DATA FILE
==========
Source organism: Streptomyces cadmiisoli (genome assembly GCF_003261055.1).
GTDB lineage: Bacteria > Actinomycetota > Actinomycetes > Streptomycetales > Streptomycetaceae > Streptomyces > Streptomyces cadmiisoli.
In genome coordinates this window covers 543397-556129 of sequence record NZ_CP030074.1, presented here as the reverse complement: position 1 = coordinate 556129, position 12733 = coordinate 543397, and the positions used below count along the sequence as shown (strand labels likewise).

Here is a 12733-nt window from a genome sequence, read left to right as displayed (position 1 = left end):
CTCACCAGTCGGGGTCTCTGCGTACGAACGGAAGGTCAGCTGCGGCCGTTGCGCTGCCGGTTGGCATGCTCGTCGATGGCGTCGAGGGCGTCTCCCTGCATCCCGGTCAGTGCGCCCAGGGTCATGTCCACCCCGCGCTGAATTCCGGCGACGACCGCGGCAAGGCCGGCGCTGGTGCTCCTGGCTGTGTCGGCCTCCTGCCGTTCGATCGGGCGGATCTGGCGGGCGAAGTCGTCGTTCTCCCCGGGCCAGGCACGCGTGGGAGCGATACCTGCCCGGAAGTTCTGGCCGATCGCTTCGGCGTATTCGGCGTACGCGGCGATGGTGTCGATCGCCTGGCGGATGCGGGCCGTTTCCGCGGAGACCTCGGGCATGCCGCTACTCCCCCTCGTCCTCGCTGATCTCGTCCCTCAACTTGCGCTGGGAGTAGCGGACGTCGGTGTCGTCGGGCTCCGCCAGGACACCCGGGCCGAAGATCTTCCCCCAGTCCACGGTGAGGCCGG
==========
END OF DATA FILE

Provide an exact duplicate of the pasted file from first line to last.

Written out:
Source organism: Streptomyces cadmiisoli (genome assembly GCF_003261055.1).
GTDB lineage: Bacteria > Actinomycetota > Actinomycetes > Streptomycetales > Streptomycetaceae > Streptomyces > Streptomyces cadmiisoli.
In genome coordinates this window covers 543397-556129 of sequence record NZ_CP030074.1, presented here as the reverse complement: position 1 = coordinate 556129, position 12733 = coordinate 543397, and the positions used below count along the sequence as shown (strand labels likewise).

Here is a 12733-nt window from a genome sequence, read left to right as displayed (position 1 = left end):
CTCACCAGTCGGGGTCTCTGCGTACGAACGGAAGGTCAGCTGCGGCCGTTGCGCTGCCGGTTGGCATGCTCGTCGATGGCGTCGAGGGCGTCTCCCTGCATCCCGGTCAGTGCGCCCAGGGTCATGTCCACCCCGCGCTGAATTCCGGCGACGACCGCGGCAAGGCCGGCGCTGGTGCTCCTGGCTGTGTCGGCCTCCTGCCGTTCGATCGGGCGGATCTGGCGGGCGAAGTCGTCGTTCTCCCCGGGCCAGGCACGCGTGGGAGCGATACCTGCCCGGAAGTTCTGGCCGATCGCTTCGGCGTATTCGGCGTACGCGGCGATGGTGTCGATCGCCTGGCGGATGCGGGCCGTTTCCGCGGAGACCTCGGGCATGCCGCTACTCCCCCTCGTCCTCGCTGATCTCGTCCCTCAACTTGCGCTGGGAGTAGCGGACGTCGGTGTCGTCGGGCTCCGCCAGGACACCCGGGCCGAAGATCTTCCCCCAGTCCACGGTGAGGCCGG